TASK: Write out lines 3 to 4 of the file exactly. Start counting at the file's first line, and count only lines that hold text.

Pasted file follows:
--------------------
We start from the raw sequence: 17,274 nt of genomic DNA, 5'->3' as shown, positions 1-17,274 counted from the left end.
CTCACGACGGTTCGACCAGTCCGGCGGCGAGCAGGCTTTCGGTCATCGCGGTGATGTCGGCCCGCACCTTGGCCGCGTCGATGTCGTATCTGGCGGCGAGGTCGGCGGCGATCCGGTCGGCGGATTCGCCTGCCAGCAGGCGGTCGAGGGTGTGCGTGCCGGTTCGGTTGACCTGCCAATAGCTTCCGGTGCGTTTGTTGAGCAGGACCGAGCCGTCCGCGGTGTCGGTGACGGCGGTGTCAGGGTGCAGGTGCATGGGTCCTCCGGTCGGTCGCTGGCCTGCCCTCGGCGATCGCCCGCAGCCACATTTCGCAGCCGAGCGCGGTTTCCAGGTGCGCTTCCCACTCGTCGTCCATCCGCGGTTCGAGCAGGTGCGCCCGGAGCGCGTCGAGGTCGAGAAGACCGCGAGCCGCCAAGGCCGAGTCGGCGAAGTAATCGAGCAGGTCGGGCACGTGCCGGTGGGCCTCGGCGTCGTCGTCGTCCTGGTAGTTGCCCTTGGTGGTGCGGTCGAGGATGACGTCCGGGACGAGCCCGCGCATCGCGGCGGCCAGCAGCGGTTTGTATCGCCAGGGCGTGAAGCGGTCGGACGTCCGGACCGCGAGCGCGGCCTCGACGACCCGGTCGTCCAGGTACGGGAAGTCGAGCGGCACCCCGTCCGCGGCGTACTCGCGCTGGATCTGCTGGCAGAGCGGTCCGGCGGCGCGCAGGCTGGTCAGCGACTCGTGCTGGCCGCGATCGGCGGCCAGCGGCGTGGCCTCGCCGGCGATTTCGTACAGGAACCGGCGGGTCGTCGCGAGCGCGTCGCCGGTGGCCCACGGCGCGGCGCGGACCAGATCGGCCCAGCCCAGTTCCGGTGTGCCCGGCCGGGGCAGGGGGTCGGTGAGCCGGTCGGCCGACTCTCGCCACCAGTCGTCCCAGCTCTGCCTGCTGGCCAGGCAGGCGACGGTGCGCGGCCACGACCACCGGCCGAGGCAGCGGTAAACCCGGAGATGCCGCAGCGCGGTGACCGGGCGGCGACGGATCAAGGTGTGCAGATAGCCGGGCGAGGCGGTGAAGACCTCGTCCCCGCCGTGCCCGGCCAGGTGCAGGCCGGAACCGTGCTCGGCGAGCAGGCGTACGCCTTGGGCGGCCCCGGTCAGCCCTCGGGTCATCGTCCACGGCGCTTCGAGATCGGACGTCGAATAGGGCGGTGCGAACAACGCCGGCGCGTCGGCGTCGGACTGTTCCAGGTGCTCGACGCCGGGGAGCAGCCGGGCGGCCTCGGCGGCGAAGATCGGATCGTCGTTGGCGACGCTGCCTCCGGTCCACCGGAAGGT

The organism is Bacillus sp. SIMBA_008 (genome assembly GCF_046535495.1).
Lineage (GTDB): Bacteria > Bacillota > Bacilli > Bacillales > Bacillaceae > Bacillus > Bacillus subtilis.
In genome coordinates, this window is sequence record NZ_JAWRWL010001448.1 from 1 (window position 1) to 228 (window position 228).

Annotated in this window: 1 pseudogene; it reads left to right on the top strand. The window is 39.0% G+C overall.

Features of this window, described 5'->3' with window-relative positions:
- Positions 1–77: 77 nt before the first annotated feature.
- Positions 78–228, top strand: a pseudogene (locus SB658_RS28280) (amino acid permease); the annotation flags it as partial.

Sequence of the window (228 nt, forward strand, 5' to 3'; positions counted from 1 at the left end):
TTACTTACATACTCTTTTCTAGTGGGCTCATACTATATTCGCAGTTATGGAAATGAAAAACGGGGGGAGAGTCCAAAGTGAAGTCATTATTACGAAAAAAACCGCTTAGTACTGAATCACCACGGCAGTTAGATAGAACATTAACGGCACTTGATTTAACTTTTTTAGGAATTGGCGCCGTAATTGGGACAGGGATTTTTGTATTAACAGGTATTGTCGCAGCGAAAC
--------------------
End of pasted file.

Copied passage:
The organism is Bacillus sp. SIMBA_008 (genome assembly GCF_046535495.1).
Lineage (GTDB): Bacteria > Bacillota > Bacilli > Bacillales > Bacillaceae > Bacillus > Bacillus subtilis.